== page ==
Lai See
PUBLISHED : Friday, 28 February, 2014, 1:01am
UPDATED : Friday, 28 February, 2014, 1:01am

Infrastructure spending is declining, says Starry Lee

BIO

Howard Winn has been with the South China Morning Post for two and half years after previous stints as business editor and deputy editor of The Standard, and business editor of Asia Times. His writing has also been published in the Far Eastern Economic Review, the Wall Street Journal, and the International Herald Tribune. He writes the Lai See column which focuses on the lighter side of business.
 

This one is for Starry Lee Wai-king, who while talking on RTHK's Backchat yesterday about the budget, said that the government's spending on infrastructure was declining. Starry, it will be recalled is a member of the Executive Council, the Legislative Council and the Democratic Alliance for the Betterment and Progress of Hong Kong (DAB). Why, she was asked, was the government so keen to spend on infrastructure. She waffled about the need for Hong Kong to stay competitive, and to provide more facilities for visitors and so on.

But we all know why the government spends the money. The money goes into the capital works reserve fund from the premium from land sales. It's spent because it's there. It is an aspect of the absurd organisation of government finances. Obviously hospitals and schools are necessary, but it also serves to fund a raft of projects for political reasons that certainly cannot be justified on economic grounds. The Hong Kong-Macau-Zuhai bridge and the express rail link are two such projects. Capital works expenditure forecasts in the 2006/07 budget until 2010/11 range from HK$29 billion - HK$39 billion. In the latest budget it goes from the current year's HK$88 billion, to HK$77 billion next year, and then HK$98 billion for the three subsequent years. Not even the government can make that look like a decline in expenditure.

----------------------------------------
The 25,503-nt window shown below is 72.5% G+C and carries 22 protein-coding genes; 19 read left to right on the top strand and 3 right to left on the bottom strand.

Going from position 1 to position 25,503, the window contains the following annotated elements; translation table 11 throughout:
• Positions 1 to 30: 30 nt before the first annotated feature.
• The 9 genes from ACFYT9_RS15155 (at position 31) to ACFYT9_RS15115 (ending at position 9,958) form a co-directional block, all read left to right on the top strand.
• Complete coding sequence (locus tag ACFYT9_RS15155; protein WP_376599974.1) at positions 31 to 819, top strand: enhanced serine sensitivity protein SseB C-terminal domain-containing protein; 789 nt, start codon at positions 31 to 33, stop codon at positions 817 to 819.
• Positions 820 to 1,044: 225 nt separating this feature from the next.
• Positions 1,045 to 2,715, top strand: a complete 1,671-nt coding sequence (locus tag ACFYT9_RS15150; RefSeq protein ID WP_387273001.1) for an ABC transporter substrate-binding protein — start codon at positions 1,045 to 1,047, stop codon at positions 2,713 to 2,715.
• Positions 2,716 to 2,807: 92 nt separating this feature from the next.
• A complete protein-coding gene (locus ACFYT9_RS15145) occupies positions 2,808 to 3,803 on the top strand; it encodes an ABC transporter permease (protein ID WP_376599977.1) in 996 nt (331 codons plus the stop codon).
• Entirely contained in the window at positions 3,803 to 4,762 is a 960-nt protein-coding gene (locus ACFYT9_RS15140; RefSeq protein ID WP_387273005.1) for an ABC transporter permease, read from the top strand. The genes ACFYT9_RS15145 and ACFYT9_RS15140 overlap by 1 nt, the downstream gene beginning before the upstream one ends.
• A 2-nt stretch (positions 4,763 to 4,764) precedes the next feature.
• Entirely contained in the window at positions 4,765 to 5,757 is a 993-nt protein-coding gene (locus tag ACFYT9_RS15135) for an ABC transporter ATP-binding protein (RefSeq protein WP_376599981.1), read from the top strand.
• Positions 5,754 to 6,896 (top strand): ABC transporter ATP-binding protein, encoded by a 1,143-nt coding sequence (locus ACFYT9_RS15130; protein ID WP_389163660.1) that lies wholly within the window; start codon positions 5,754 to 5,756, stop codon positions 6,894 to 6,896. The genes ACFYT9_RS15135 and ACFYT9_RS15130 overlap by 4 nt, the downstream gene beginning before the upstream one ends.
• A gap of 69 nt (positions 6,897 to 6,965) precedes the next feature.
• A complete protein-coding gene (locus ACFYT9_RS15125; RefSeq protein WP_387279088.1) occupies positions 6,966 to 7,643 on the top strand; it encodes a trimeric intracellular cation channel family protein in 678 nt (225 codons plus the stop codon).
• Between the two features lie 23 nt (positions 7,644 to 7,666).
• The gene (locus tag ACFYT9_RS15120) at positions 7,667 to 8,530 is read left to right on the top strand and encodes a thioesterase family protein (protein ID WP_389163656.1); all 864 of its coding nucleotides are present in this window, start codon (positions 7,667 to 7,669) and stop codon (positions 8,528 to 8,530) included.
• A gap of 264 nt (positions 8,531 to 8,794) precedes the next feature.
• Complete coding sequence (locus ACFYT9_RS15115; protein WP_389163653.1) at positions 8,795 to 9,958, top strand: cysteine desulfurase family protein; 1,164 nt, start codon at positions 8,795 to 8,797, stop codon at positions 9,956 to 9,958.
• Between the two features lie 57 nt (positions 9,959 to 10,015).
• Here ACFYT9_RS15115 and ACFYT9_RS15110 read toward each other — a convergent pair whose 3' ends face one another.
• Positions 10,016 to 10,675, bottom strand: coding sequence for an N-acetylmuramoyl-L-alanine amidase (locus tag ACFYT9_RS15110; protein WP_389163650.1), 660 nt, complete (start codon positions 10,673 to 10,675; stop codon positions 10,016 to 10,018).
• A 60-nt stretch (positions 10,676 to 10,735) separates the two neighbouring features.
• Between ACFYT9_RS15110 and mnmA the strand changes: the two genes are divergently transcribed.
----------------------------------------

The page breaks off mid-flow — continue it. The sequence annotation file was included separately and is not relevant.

Asianomics expands

We see that the world of independent research houses is alive and well. Jim Walker, founder of Asianomics and the firm's chief economist, says that he is expanding and has announced the appointment of Peter Rawle and Tathagata Guha Roy as directors and co-heads of its Forensic Asianomics research product.

The raison d'être of independent research houses, of which there are now a number, is that their research is not conditioned by the need to generate commission income, which introduces a conflict of interest. We last caught up with Walker in late 2010 when his former colleague at CLSA, Gillem Tulloch, joined him as managing director of Forensic Asia. The operation has evidently expanded since then. "The addition of TG and Peter to the Asianomics team marks the next step in our firm's development," said Walker. This next step will take place without Tulloch who at the end of last year, amicably, we are told, left to once more go off and do his own thing.

 

Mind the wheelie bags

So the transport bureau thinks the crush on the MTR is due to more people reading newspapers and using mobile devices. One wonders if the authors of this report travel on the MTR in rush hour. It is almost impossible to read a newspaper during rush hour. Mobile devices are less of a problem. The overcrowding occurs because more people are using the trains. A lot of them wear backpacks and don't take them off when they go on the train. Then again our officials don't seem to have noticed, whether out of political correctness or some other aberration, the huge increase in wheelie bags which are used by our compatriots from mainland China and have significantly added to the congestion.

 

Water under the bridge

Recently, a roving inspection group of the Central Commission for Discipline Inspection, China's graft watchdog, took to task China Three Gorges Corp for wasteful and expensive spending on overly big and luxurious offices and cars. The state-owned enterprise that manages the Three Gorges Dam, the biggest dam in China and the world, humbly took the lesson to heart.

China Three Gorges said its top management has vacated its grand offices in its Beijing headquarters to temporary humbler offices, while the original offices are being renovated to align them more closely to the Chinese government's more austere requirements.

The company also said the 2.8 litre Audi car that was previously used by its top management is now used to receive guests, while its large fleet of 2.4 litre Audi limousines has been reduced to two, and are only to be used by the two most senior executives. The corporation said expenditure on air travel, food, entertainment and cars had been reduced by 52.5 million yuan in 2013 from 2012, and is set to fall another 10 per cent this year.

 

Have you got any stories that Lai See should know about? E-mail them to howard.winn@scmp.com

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